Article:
Bishop Glen John Provost
Bishop of Lake Charles
Cathedral of the Immaculate Conception
Lake Charles, Louisiana
May 6, 2012
Fifth Sunday of Easter

“The church throughout all Judea, Galilee, and Samaria was at peace.  It was being built up and walked in the fear of the Lord, and with the consolation of the Holy Spirit it grew in numbers.”  Acts 9:31

Entering the month of May, my thoughts cannot help but turn to Mary.  Once on a trip to Italy I came across a beautiful, yet small church in the countryside overlooking a lake called Lake Orta.  The church sat on the slope of a hillside that had been at one time the crater of a volcano.  Now overgrown with trees, lush foliage, and gorgeous flowering gardens, the church enjoyed a privileged view and setting.  The church was a small site for pilgrimage built in the 17th century to commemorate an apparition of our Lady to a young blind shepherdess.  The Blessed Mother appeared to her in the branches of a tree.  Her blindness was cured, and the spot became a place of pilgrimage named after the fruit of the tree in which Mary appeared, thus its name, Our Lady of the Wild Plum (Sanctuario della Madonna della Bocciola).  Only in the Catholic world, could something so charming and so beautiful have taken place. 

The tradition of honoring Mary, as Mother and Queen, has its origins in the Old Testament.  The Mother of the King is called “the great lady,” as when King Solomon’s mother goes to meet him to ask a favor.  The text reads, “The king stood to meet her and paid her homage.  Then he sat down upon his throne, and a throne was provided for the king’s mother” (I Kings 2:19).  Even the king pays his mother respect.  This image of the honored mother is so strong that the Sacred Scriptures use it to describe God’s love.  The prophet Isaiah will write, “Can a mother forget her infant, be without tenderness for the child of her womb?  Even should she forget, I will never forget you” (Isaiah 49:15).  The attributes of a mother are applied even to the holy city of Jerusalem, “a city that is a mother in Israel,” as Second Samuel describes it (II Samuel 20:19).  Our Lady is the mother of the king, a unique intercessor, and the impression she leaves is so strong that it influenced even the imagination of the early Church.

        When the Book of Revelation reveals the Church giving birth, the sacred writer under divine inspiration turns to the image of the mother.  “A great sign appeared in the sky,” Revelation reads, “a woman clothed with the sun, with the moon under her feet, and on her head a crown of twelve stars” (Revelation 12:1).  The woman is about to give birth, but a dragon stands ready “to devour her child.”  God sweeps up her child and protects the woman by hiding her away in safety.  How can a Catholic miss the symbolism?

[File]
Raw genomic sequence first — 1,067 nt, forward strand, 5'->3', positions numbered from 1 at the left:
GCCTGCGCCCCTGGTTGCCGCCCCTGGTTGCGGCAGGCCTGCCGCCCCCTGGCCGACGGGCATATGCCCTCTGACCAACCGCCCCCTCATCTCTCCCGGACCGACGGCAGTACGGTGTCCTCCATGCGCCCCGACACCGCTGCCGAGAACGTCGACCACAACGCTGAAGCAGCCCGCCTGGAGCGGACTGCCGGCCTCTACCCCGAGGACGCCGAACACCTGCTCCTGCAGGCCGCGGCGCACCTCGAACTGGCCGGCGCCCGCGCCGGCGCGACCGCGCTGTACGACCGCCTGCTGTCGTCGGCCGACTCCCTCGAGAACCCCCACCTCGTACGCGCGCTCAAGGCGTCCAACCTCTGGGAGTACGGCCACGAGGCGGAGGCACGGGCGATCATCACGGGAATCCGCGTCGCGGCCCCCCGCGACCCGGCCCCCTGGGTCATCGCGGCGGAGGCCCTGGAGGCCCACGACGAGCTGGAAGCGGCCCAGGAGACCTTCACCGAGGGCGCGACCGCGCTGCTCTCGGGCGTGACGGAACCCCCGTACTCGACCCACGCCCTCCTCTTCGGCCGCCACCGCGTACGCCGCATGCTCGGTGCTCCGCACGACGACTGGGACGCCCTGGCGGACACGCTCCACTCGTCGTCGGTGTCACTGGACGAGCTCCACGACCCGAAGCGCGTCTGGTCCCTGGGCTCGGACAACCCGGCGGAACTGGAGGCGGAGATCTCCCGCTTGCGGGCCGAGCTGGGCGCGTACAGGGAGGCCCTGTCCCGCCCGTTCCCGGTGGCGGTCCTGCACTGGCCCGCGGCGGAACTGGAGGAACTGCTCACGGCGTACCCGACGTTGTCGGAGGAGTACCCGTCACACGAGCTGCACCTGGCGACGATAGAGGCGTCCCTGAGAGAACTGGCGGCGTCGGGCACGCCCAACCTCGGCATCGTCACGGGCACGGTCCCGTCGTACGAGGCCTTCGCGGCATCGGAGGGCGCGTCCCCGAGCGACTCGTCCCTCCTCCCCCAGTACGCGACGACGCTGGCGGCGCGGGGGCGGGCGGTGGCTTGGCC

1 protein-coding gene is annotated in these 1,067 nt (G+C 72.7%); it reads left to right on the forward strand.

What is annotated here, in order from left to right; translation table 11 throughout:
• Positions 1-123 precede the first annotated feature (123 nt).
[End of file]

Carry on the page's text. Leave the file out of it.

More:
The Church is a mother giving birth to her children, just as Jerusalem was the mother of Israel.  The devil seeks to devour, but God protects those who are His own and will not allow His Church to be destroyed.  Mary is the image of that Church, because if the Church is the Body of Christ, as St. Paul describes her, then Mary gives birth to it in a mystical symbolism.  Every virtue, every truth, every dignity that we admire in Christ is brought into the world and made possible by a Mother’s love.  It is Mary that prompts Christ’s first miracle when she says at Cana, “Do whatever he tells you” (John 2:5).  She ignites the beginning of Christ’s work and mission, as the Church will continue that work.  For this reason, Our Lady says, “from now on will all ages call me blessed” (Luke 1:48).  Christ from the cross itself will call her mother, when He gives her to St. John and says, “Behold, your mother” (John 19:27).  And she, like the mother she was and remains, will be present at the birth of the Church at Pentecost, when the Holy Spirit descended on the apostles gathered “together with some women, and Mary the mother of Jesus” (Acts 1:14).  She is a mother to the end.

If Jesus is a “true vine” and we are the branches, then the relationship between Jesus and us is living.  It is an organic relationship.  It is like a body where Jesus is the head and we are the members.  It is like a family where God is the Father, Jesus a Brother, and Mary a Mother.  If the sap of life is to run through the vine into branches, then there must be a loving union, and what more loving union can there be than the union of a mother with her children.  To affirm that Mary is our Mother is to say that we are the spiritual descendents of the Beloved Disciple at the foot of the cross.  To call Mary “Our Lady” is to say that we are one with her Son in His Body the Church.  Whether we speak of vine or body, father or mother, we speak of union, never separation.  Mary is the very image of everything a mother should be, whether that mother is the mother of a family or the Church.

I think back on that idyllic spot where Our Lady had appeared.  Who was the mother to the blind shepherd girl?  The Lady she saw in the branches of a tree, Our Lady of the Wild Plum.